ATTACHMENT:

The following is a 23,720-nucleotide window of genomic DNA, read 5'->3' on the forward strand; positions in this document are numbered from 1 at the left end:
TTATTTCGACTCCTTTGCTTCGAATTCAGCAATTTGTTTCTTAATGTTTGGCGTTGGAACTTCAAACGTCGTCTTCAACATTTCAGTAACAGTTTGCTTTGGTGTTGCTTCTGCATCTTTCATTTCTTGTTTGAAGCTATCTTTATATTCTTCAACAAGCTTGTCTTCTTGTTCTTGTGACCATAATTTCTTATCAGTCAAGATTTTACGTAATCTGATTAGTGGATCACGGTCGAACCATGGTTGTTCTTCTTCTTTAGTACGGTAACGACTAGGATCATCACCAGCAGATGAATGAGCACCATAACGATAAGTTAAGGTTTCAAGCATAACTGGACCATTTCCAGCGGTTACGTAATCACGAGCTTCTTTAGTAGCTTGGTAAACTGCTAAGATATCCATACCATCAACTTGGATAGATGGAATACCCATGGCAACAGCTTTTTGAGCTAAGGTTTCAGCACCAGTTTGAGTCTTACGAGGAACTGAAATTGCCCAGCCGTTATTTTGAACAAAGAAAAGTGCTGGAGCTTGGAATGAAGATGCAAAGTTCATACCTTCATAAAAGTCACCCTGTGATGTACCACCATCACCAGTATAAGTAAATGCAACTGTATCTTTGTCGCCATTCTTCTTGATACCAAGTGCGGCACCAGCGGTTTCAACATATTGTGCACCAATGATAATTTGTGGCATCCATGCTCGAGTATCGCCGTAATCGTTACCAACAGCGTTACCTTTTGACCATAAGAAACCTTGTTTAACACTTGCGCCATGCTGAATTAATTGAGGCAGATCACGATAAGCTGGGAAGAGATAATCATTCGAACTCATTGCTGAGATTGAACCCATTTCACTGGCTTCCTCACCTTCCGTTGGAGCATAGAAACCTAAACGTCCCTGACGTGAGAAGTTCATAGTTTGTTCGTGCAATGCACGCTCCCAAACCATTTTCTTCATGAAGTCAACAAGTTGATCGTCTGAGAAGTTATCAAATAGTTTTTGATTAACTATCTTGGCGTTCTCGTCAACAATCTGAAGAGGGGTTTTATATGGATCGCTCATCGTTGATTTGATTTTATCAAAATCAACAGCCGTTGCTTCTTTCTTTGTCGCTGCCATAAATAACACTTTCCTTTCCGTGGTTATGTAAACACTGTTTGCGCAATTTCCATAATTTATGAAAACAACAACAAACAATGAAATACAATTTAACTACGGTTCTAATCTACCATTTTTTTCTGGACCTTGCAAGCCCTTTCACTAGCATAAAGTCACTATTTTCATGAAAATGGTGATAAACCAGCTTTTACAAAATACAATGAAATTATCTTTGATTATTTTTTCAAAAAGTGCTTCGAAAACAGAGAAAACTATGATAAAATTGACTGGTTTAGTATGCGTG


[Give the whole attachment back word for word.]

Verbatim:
The following is a 23,720-nucleotide window of genomic DNA, read 5'->3' on the forward strand; positions in this document are numbered from 1 at the left end:
TTATTTCGACTCCTTTGCTTCGAATTCAGCAATTTGTTTCTTAATGTTTGGCGTTGGAACTTCAAACGTCGTCTTCAACATTTCAGTAACAGTTTGCTTTGGTGTTGCTTCTGCATCTTTCATTTCTTGTTTGAAGCTATCTTTATATTCTTCAACAAGCTTGTCTTCTTGTTCTTGTGACCATAATTTCTTATCAGTCAAGATTTTACGTAATCTGATTAGTGGATCACGGTCGAACCATGGTTGTTCTTCTTCTTTAGTACGGTAACGACTAGGATCATCACCAGCAGATGAATGAGCACCATAACGATAAGTTAAGGTTTCAAGCATAACTGGACCATTTCCAGCGGTTACGTAATCACGAGCTTCTTTAGTAGCTTGGTAAACTGCTAAGATATCCATACCATCAACTTGGATAGATGGAATACCCATGGCAACAGCTTTTTGAGCTAAGGTTTCAGCACCAGTTTGAGTCTTACGAGGAACTGAAATTGCCCAGCCGTTATTTTGAACAAAGAAAAGTGCTGGAGCTTGGAATGAAGATGCAAAGTTCATACCTTCATAAAAGTCACCCTGTGATGTACCACCATCACCAGTATAAGTAAATGCAACTGTATCTTTGTCGCCATTCTTCTTGATACCAAGTGCGGCACCAGCGGTTTCAACATATTGTGCACCAATGATAATTTGTGGCATCCATGCTCGAGTATCGCCGTAATCGTTACCAACAGCGTTACCTTTTGACCATAAGAAACCTTGTTTAACACTTGCGCCATGCTGAATTAATTGAGGCAGATCACGATAAGCTGGGAAGAGATAATCATTCGAACTCATTGCTGAGATTGAACCCATTTCACTGGCTTCCTCACCTTCCGTTGGAGCATAGAAACCTAAACGTCCCTGACGTGAGAAGTTCATAGTTTGTTCGTGCAATGCACGCTCCCAAACCATTTTCTTCATGAAGTCAACAAGTTGATCGTCTGAGAAGTTATCAAATAGTTTTTGATTAACTATCTTGGCGTTCTCGTCAACAATCTGAAGAGGGGTTTTATATGGATCGCTCATCGTTGATTTGATTTTATCAAAATCAACAGCCGTTGCTTCTTTCTTTGTCGCTGCCATAAATAACACTTTCCTTTCCGTGGTTATGTAAACACTGTTTGCGCAATTTCCATAATTTATGAAAACAACAACAAACAATGAAATACAATTTAACTACGGTTCTAATCTACCATTTTTTTCTGGACCTTGCAAGCCCTTTCACTAGCATAAAGTCACTATTTTCATGAAAATGGTGATAAACCAGCTTTTACAAAATACAATGAAATTATCTTTGATTATTTTTTCAAAAAGTGCTTCGAAAACAGAGAAAACTATGATAAAATTGACTGGTTTAGTATGCGTG